Monday, May 25, 2015

Yemeni Insurgents Shot Down Saudi Fighter Jet - UPDATE

The Huthis said today they have shot down a Saudi F-16 fighter jet during a fresh wave of airstrikes. (If the aircraft that went down was indeed an F-16, then it must belong to a member of Saudi-led coalition, as the Saudi Air Force does not operate F-16s.) There were pictures of people celebrating with the wreckage of the downed aircraft in north Sanaa. The jet reportedly was conducting airstrikes against al-Dailami air force base when it came down.

The Saudi-led coalition has stepped up airstrikes on Huthi positions and military bases and weapons storage facilities under their control since a humanitarian ceasefire ended last Tuesday.  

Meanwhile, in Aden clashes rages in the north, east and west of the port city between the Huthis and fighters loyal to exiled president Hadi. The United Nations plans to hold a conference on Yemen in Geneva next week.

Photo credit: People carry part of a Saudi fighter jet found in Bani Harith district north of Sanaa (Reuters)

11 comments:

Anonymous said...

does Saudi Arabia really operate F-16??? If anything they are drop tanks from a damaged F-15. Anything else its from a different country

Kochulga said...

Royal Saoudia Air Force don't have F-16 on inventory,EAU,Morocco and Egyptian (I don't sure,they take active part of bombarding of Yemenia) have;if the Huthis shoot down it,it's interesting to know,with what,canon or missile(Misagh ,Sa-7;or SA-6,SA-2 or SA-9);shoot down a modern plane like Falcon with conter measure modern is very difficult,you need have detection's radar,training,spares,I don't think the Huthis can do that,so the failure mechanical can be the right answer

Nader Uskowi said...

True, RSAF does not operate F-16s. The news agencies, quoting Huthi officials, say it was a Saudi F-16. If they actually shot down a Saudi jet, it must be an F-15; or probably an F-16 belonging to other members of the Saudi-led coalition. Thanks for your note.

Mark Pyruz said...

So far evidence only of external stores such as missiles, drop tanks and pylons- possibly an emergency stores jettison and not a shootdown. Have to wait and see if more evidence comes to light.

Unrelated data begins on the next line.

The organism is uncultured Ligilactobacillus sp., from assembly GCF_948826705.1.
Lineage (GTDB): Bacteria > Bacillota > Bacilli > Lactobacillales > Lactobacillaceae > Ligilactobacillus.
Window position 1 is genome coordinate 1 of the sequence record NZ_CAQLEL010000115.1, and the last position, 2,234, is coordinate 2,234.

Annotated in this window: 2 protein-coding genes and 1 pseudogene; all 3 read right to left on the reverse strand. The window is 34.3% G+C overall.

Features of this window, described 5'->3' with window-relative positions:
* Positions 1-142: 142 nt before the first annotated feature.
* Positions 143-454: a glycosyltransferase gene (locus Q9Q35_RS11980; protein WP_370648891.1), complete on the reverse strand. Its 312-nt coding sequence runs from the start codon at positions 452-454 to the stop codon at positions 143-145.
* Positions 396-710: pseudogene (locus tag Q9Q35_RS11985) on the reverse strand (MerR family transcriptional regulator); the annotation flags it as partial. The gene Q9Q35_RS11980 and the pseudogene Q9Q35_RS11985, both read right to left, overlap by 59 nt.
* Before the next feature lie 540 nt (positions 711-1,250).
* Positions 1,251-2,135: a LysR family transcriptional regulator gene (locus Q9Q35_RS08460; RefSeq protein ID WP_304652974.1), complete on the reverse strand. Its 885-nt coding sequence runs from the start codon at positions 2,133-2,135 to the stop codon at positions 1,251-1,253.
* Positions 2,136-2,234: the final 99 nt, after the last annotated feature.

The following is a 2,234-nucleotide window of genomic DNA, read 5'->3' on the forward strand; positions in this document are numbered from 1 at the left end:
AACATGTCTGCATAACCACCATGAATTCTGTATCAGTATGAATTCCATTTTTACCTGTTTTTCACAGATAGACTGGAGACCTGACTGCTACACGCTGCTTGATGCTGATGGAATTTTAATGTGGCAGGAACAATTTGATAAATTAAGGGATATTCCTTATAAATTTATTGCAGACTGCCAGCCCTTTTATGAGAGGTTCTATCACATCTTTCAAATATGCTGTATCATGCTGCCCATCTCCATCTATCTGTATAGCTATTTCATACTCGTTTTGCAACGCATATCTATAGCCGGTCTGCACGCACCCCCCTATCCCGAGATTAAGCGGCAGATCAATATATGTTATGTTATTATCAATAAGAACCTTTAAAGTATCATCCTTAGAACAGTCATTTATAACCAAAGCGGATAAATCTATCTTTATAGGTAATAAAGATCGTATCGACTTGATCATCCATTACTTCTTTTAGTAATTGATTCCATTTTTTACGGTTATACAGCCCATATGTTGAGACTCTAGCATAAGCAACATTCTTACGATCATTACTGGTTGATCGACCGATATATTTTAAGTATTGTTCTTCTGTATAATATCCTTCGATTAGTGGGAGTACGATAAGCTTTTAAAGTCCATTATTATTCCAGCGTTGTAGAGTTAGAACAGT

Mark Pyruz said...

I'm not sure Ansarullah should be characterized as "insurgents." They were successfully engaged in the political process in the capital city. According to the outgoing UN envoy, a political settlement was close at hand. And then the foreign intervention took effect, and the resigned, former president fleeing the country. Also, perhaps most importantly, the Yemeni Air Force and the majority of the Yemeni Army sided with Ansarullah. With so much support from state institutions, seems odd to characterize them as "insurgents."

Nader Uskowi said...

Ansarullah did not "engage" in political process. They sent their fighters to Sanaa and occupied the city and put the sitting president and other senior leaders under house arrest. Probably this process was a coup.

I am not certain why Hadi resigned while he was under the control of the Huthis. I would just imagine that when you have guns pointing at you, you might even sign a resignation letter. Fleeing, he did. But he also had the choice of staying in the country and get arrested and killed by the Huthis.

The Huthis should have participated in political and electoral process. They could have well won the next election. The Iranians must have warned them against occupying Sanaa, and then again against moving toward Aden. But if you are an ideologically committed armed group, I guess you do those kinds of things.

The parties could still agree to negotiate in good faith and find a truly national solution to this impoverished country. Sooner the better.

interested party said...

Mr Uskowi given your above statements, it makes me wonder why the forces loyal to the former president Saleh has given the Huthis such solid support. Given so much of their strategic assets are being lost when an election victory seemed possible? Or was the Die cast for them?

interested party said...

Given the reports regarding Yemeni Mig 29's being flown to Iran at the beginning of this crises, it would seem strange that the window of opportunity was not utilized to furnish Saleh loyalist or Huthi's with some sought of air defence by Iran? Is there any reports of this happening? What information is available regarding Huthi and Saleh loyalist air defence abilities?

Nader Uskowi said...

Hadi was an unpopular president with not much of independent support base. I just imagine that the AnarAllah and Saleh thought the putsch into Sanaa will end his reign and they could take control of the government. What apparently they did not expect was the reaction by the new Saudi King Salman and his ability to gather support from other GCC countries to counter the Huthis/Saleh forces. I believe that was a miscalculation on Saleh's part. And you're correct, they have lost so much strategic assets to the airstrikes, and worse having the country in ruins. AnsarAllah needed to have more patience, like the Hezbollah in Lebanon.

Anonymous said...

Iranians have helped Houthis to do that, and two unexploded american missiles were recovered by the Houthis and will be transfered to their sponsors for an reward.

interested party said...

Thank you.